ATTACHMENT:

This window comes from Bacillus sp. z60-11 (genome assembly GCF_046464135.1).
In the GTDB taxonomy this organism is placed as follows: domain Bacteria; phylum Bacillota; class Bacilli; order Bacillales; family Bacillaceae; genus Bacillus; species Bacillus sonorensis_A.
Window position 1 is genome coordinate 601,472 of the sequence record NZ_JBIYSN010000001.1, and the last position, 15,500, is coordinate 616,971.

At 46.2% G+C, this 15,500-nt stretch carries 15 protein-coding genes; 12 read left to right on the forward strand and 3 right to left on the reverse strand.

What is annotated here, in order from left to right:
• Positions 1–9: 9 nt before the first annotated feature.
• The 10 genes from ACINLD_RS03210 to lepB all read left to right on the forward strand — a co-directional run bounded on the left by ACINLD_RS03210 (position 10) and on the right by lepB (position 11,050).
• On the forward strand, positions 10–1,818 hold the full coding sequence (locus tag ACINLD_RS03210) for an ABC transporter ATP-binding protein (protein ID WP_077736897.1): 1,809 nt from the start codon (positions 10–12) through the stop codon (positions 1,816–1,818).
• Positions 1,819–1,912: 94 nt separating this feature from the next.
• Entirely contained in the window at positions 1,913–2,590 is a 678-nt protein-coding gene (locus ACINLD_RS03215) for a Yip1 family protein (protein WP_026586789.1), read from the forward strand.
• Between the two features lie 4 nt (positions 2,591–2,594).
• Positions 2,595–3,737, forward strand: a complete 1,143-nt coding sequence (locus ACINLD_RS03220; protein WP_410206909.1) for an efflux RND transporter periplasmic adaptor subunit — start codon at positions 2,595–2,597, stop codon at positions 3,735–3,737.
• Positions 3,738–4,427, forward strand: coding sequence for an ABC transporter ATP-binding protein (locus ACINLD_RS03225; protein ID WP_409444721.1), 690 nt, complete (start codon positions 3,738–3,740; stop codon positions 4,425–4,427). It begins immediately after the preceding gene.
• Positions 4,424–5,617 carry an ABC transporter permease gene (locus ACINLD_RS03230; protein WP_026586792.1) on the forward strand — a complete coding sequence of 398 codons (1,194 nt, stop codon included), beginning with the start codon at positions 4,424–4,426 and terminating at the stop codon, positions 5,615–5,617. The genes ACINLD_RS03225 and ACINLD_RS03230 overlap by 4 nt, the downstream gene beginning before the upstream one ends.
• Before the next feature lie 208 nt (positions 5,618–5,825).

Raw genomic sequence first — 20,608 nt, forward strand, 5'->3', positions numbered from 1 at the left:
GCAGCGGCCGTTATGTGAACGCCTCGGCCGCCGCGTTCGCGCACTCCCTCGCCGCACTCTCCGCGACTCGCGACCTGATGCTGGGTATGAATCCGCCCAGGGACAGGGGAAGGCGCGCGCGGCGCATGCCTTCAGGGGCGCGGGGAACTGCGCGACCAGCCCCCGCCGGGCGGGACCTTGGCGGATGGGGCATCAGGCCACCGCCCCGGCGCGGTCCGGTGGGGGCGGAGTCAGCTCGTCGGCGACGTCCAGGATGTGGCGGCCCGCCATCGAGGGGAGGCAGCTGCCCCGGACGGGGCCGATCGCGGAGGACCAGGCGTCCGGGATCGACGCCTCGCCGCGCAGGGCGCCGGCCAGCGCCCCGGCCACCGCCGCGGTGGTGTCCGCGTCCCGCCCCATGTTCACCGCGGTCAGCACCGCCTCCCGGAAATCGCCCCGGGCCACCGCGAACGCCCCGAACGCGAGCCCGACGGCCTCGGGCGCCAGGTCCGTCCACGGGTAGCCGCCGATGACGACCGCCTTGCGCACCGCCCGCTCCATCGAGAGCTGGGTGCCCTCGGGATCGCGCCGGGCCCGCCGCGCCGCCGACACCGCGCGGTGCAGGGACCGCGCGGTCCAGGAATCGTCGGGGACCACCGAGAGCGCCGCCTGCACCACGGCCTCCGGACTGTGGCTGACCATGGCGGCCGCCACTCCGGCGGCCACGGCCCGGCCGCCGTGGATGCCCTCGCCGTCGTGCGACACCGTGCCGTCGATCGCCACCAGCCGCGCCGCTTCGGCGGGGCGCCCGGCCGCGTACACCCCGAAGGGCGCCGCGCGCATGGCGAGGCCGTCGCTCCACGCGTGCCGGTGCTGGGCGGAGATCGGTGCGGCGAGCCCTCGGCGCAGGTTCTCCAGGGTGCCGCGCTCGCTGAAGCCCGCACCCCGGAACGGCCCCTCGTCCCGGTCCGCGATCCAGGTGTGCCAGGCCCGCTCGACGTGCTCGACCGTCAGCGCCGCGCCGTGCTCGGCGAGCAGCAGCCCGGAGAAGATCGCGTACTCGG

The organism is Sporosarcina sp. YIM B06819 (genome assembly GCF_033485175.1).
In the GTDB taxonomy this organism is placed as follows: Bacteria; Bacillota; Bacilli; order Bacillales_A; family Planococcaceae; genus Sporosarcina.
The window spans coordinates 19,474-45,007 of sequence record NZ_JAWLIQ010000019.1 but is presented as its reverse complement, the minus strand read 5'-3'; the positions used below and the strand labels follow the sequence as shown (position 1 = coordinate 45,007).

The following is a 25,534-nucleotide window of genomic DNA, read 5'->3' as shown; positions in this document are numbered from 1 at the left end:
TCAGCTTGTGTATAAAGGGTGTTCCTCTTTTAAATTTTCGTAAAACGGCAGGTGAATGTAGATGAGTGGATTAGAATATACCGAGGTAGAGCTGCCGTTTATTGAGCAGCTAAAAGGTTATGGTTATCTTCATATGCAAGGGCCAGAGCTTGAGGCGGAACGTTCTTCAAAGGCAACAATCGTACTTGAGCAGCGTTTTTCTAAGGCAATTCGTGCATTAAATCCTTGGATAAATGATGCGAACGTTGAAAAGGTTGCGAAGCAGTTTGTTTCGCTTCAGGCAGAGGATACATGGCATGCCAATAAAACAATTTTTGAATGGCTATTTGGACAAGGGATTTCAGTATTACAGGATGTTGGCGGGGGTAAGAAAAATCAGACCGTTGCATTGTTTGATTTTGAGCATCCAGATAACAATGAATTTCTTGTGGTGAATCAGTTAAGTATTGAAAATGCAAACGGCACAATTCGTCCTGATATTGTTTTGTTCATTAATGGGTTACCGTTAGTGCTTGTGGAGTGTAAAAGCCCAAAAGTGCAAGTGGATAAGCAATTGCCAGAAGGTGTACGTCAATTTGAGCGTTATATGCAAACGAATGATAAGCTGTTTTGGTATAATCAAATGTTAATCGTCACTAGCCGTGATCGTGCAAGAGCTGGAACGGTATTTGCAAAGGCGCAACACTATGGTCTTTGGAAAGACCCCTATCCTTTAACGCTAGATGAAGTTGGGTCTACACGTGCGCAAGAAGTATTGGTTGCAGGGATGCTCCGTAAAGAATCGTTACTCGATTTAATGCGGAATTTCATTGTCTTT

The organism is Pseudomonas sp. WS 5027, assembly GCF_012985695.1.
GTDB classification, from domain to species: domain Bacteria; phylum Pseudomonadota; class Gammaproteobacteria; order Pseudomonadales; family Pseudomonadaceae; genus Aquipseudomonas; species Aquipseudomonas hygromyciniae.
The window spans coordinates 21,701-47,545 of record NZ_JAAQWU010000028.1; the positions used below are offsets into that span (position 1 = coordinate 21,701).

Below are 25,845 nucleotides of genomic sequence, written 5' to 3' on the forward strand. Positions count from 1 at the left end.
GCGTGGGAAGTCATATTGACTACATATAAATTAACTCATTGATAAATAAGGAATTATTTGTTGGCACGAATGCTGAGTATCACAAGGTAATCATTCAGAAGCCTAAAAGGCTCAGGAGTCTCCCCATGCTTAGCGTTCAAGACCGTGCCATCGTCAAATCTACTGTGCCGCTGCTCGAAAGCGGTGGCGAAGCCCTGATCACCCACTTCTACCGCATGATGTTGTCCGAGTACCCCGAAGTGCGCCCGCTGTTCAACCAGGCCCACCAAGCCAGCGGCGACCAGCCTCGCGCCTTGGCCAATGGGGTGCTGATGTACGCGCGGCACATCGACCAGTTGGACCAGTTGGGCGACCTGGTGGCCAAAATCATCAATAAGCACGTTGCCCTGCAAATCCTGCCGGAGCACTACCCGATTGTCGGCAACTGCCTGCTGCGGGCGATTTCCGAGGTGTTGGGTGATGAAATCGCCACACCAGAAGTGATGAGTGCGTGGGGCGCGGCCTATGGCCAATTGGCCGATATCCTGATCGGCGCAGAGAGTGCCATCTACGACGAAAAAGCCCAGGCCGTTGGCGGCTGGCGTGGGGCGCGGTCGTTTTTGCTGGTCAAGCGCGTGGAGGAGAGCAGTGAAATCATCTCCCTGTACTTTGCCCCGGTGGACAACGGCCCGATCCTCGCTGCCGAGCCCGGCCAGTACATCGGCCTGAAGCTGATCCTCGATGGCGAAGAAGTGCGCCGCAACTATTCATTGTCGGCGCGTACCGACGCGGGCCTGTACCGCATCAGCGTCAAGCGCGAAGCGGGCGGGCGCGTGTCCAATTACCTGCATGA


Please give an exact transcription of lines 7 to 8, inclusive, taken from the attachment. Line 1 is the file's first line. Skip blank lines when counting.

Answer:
• The 10 genes from ACINLD_RS03210 to lepB all read left to right on the forward strand — a co-directional run bounded on the left by ACINLD_RS03210 (position 10) and on the right by lepB (position 11,050).
• On the forward strand, positions 10–1,818 hold the full coding sequence (locus tag ACINLD_RS03210) for an ABC transporter ATP-binding protein (protein ID WP_077736897.1): 1,809 nt from the start codon (positions 10–12) through the stop codon (positions 1,816–1,818).